"It tasted very good, mamma, and you were very kind," Zoe said.

She longed to ask where and on what errand Edward had gone, but did not want to expose her ignorance of his plans.

"I did not know the ladies were going to-day," she remarked.

"It was very sudden," was the reply; "a telegram received this morning summoned them home because of the alarming illness of Miss Deane's father, and as Edward had business to attend to that would make it necessary for him to take a train leaving only an hour later than theirs, he thought it best to see them on their way as far as our city. He could not do more, as their destination and his lie in exactly opposite directions."

Though Edward had kept his own counsel, the kind mother had her suspicions, and was anxious to relieve Zoe's mind as far as lay in her power.

Zoe's brightening countenance and sigh of relief showed her that her efforts were not altogether in vain.

"I think Edward was sorry to leave his little wife for so long," she went on. "He committed her to my care. What will you do with yourself this morning, dear, while I am busy with the children in the school-room?"

"I don't know, mamma; perhaps learn some lessons. Edward would wish me to attend to my studies while he is away, and I want to please him."

"I haven't a doubt of that, dear. I know there is very strong love between you, and the knowledge makes me very happy."

"Mamma," said Zoe, "may I ask you a question?"

"Certainly, dear, as many as you please."

"Did you obey your husband?"

Elsie looked surprise, almost startled; the query seemed to throw new light on the state of affairs between Edward and his young wife; but she answered promptly in her own sweet, gentle tones. "My dear, I often wished he would only give me the opportunity; it would have been so great a pleasure to give up my wishes for one I loved so dearly."

"Then he never ordered you?"

"Yes, once--very soon after our marriage--he laid his commands upon me to cease calling him Mr. Travilla and say Edward," Elsie said, with a dreamy smile and a far-away look in her soft brown eyes.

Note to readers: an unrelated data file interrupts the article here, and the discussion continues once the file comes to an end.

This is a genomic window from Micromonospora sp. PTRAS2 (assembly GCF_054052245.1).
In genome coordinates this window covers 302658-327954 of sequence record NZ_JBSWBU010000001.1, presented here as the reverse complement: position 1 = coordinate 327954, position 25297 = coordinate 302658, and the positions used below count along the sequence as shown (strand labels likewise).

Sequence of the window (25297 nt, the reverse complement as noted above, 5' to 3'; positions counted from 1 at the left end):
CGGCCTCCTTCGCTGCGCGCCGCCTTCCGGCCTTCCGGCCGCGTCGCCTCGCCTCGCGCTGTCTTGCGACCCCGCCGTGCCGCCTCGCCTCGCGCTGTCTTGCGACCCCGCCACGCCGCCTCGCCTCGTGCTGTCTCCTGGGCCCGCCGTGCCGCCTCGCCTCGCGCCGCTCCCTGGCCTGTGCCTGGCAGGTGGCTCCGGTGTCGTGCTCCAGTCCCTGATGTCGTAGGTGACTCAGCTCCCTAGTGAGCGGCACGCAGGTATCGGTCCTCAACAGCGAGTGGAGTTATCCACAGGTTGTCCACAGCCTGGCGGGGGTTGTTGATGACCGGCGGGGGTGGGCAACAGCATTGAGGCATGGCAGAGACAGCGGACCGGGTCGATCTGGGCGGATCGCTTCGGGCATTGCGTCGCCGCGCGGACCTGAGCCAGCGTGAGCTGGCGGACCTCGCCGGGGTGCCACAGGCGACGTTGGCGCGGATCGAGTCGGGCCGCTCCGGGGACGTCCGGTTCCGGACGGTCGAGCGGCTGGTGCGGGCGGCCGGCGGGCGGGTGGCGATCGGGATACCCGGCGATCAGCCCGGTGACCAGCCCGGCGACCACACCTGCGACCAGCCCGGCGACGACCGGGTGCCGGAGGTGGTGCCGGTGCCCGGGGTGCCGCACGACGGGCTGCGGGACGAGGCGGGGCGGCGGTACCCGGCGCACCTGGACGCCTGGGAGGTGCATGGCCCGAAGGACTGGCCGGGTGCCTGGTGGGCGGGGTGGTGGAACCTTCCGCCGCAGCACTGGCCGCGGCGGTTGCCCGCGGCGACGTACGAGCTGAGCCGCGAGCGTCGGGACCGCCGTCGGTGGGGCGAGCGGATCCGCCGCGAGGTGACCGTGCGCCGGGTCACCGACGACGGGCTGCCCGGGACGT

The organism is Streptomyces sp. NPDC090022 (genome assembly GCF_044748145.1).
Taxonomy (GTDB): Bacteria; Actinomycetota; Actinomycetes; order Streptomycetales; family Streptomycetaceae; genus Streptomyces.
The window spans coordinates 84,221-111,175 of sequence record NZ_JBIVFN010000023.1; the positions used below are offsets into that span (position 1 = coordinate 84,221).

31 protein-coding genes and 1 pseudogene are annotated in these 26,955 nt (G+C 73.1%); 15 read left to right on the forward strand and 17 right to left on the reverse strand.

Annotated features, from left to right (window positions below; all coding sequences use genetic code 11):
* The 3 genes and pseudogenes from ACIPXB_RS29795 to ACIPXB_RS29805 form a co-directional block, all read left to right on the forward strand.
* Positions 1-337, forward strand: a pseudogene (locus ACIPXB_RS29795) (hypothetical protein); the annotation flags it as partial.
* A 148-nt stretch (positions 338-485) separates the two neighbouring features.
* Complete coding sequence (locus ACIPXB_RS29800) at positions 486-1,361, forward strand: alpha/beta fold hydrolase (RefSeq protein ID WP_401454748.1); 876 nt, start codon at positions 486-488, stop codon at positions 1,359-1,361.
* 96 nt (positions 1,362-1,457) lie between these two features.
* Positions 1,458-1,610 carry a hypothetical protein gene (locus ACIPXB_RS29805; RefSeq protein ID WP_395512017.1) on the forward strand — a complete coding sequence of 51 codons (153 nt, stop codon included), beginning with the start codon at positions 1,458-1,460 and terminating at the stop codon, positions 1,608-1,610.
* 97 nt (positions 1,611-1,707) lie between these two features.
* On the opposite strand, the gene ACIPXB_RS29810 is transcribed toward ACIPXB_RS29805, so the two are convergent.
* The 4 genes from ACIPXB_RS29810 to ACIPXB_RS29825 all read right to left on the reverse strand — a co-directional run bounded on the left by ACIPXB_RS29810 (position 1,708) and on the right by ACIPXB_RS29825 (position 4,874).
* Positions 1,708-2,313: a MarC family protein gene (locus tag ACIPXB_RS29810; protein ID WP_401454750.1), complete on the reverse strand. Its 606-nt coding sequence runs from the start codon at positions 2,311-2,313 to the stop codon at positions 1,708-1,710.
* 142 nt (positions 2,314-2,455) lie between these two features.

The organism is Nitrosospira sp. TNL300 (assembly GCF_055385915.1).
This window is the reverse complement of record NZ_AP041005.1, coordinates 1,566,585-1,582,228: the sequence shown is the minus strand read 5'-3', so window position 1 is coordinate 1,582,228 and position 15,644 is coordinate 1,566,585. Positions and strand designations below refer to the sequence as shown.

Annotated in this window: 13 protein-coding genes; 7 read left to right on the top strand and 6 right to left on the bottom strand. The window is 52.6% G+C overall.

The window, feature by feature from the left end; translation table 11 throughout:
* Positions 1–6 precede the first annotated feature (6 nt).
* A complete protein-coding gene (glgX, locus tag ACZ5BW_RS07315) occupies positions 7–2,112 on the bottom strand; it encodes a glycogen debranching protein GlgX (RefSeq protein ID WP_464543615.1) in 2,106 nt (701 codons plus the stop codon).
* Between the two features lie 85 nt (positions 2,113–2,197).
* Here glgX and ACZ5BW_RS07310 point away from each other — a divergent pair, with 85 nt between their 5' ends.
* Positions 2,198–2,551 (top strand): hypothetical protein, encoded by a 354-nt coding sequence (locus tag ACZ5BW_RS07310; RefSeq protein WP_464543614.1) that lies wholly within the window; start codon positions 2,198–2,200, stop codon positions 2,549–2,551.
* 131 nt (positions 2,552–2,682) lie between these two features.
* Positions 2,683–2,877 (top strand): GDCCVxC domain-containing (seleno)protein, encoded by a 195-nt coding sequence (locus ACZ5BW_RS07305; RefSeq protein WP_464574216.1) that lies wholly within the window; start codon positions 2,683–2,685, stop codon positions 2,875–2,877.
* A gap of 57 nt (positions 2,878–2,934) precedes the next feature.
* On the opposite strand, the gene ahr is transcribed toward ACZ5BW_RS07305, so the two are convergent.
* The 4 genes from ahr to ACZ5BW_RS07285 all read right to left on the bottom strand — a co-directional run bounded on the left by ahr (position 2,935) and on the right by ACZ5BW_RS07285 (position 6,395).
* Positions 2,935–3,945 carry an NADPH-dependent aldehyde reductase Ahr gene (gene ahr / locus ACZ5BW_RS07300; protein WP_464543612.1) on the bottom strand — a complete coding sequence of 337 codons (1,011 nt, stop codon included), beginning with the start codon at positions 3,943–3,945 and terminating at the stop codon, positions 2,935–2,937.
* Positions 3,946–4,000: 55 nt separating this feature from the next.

"He was very much older than I, and knowing him from very early childhood, as a grown-up gentleman and my father's friend, I had been used to calling him Mr. Travilla, and could hardly feel it respectful to drop the title.

"The only other order he ever gave me was not to exert myself to lift my little Elsie before I had recovered my strength after her birth. He was very tenderly careful of his little wife, as he delighted to call her."

"I wish I had known him," said Zoe. "Is my husband much like him?"

"More in looks than disposition. I sometimes think he resembles my father more than his own in the latter regard.

"Yes," thought Zoe, "that's where he gets his disposition to domineer over me and order me about. I always knew Grandpa Dinsmore was of that sort."

Aloud she said, with a watery smile, "And my Edward has been very tenderly careful of me."

"And always will be, I trust," said his mother, smiling more cheerily. "If he does not prove so, he is less like my father than I think. Mamma will tell you, I am sure, that she has been the happiest of wives."

"I suppose it depends a good deal upon the two dispositions how a couple get on together," remarked Zoe, sagely. "But, mamma, do you think the man should always rule and have his way in everything?"

"I think a wife's best plan, if she desires to have her own way, is always to be or to seem ready to give up to her husband. Don't deny or oppose their claim to authority, and they are not likely to care to exert it."

"If I were only as wise and good as you, mamma!" murmured Zoe with a sigh.

"Ah, dear, I am not at all good; and as to the wisdom, I trust it will come to you with years; there is an old saying that we cannot expect to find gray heads on green shoulders."